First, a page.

At four hours long, this is a mind-blowing new production of War And Peace, screened live from Russia to cinemas across the UK.
The top class orchestra gave their hearts and splendid skills throughout Prokofiev’s challengingly complicated music. Conductor Valery Gergiev, head in score, fingers twiddling was there on the rostrum to inspire the hordes on stage and in the orchestra.
There were curious static depictions of crowds however, but no mistaking a wonderful Russian chorus in the serried ranks.
Balance was occasionally disturbed by movement of the singers, but even when extra fortissimo inadvertently occurred all vocalists blended harmoniously.
Directed by Birmingham Opera Company's Graham Vick, the audience was hard-pressed to follow the twists and turns of this production with curious anachronisms created from different eras.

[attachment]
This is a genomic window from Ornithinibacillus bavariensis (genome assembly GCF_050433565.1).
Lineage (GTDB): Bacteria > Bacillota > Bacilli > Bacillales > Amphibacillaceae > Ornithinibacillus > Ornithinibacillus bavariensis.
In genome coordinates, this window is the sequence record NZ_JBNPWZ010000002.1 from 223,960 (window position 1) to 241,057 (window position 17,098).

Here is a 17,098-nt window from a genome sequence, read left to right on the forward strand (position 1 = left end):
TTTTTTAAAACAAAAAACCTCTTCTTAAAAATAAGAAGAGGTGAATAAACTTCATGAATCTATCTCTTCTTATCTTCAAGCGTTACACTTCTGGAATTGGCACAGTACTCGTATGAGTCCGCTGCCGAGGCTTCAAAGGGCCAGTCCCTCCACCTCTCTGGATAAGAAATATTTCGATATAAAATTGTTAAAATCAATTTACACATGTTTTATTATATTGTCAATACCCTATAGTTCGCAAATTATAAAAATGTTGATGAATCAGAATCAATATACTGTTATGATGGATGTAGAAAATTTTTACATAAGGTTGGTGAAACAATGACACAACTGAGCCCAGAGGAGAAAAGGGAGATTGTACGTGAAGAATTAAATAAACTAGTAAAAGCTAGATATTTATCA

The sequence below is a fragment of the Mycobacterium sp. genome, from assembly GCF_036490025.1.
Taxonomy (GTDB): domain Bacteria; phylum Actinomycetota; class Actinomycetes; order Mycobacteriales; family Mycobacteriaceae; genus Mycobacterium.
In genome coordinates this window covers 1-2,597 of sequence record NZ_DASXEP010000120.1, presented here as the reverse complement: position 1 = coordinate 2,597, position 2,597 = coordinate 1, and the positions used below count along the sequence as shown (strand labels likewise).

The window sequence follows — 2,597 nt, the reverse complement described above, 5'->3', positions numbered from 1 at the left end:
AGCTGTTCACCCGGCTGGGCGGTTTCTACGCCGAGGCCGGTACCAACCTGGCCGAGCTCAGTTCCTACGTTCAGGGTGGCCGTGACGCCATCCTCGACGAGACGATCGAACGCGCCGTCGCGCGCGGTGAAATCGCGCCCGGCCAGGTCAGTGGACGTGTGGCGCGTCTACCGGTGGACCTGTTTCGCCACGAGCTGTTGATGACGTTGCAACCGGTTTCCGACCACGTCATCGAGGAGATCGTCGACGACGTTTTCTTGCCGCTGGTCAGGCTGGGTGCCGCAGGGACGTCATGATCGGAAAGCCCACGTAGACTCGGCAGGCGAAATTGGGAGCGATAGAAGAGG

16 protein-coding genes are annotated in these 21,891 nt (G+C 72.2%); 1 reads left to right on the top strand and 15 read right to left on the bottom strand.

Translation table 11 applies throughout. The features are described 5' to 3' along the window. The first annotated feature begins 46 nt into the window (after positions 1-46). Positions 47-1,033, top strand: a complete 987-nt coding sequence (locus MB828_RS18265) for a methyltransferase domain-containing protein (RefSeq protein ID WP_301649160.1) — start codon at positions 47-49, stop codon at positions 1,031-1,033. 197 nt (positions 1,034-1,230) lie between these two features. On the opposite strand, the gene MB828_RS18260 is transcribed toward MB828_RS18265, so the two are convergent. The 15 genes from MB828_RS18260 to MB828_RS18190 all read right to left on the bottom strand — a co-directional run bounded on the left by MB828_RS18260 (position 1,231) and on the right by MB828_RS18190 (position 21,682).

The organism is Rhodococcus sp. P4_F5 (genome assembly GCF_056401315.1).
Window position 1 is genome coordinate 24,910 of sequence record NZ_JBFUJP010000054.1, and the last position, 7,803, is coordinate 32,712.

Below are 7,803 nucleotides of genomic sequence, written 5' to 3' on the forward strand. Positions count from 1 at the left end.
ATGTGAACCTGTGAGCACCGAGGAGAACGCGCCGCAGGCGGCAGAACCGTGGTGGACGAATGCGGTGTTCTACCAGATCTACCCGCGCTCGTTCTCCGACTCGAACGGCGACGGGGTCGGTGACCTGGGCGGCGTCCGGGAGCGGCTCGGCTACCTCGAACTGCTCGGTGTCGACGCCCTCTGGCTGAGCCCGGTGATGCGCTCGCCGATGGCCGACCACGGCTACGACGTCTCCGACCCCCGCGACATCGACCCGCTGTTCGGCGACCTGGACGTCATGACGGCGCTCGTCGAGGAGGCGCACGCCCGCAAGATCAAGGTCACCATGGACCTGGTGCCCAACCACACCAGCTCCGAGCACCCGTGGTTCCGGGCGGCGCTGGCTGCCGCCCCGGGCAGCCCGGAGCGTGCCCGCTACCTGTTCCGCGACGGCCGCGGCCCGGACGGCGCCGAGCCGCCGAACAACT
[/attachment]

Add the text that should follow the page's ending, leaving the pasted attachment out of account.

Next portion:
There was 18th century evening elegance with gas-masks throughout to jeans and dungarees, soldierly camouflage from all ages – gold medals to khaki, Cossacks, peasants and modern fabrics to feathers and sequins.
However all singing throughout was second to none with heart-rending appeal from superb soprano Aida Garifullina, a fine match for her prince, sung with that rich unique Russian tone by Andrei Bondarenko.
Listeners were drawn into the long tale and agony of war with singers surprisingly appearing from within the audience; interacting with hand shakes and general bonhomie when appropriate.
This full house was curiously nervous of applauding, although eventually plaudits came thick and fast.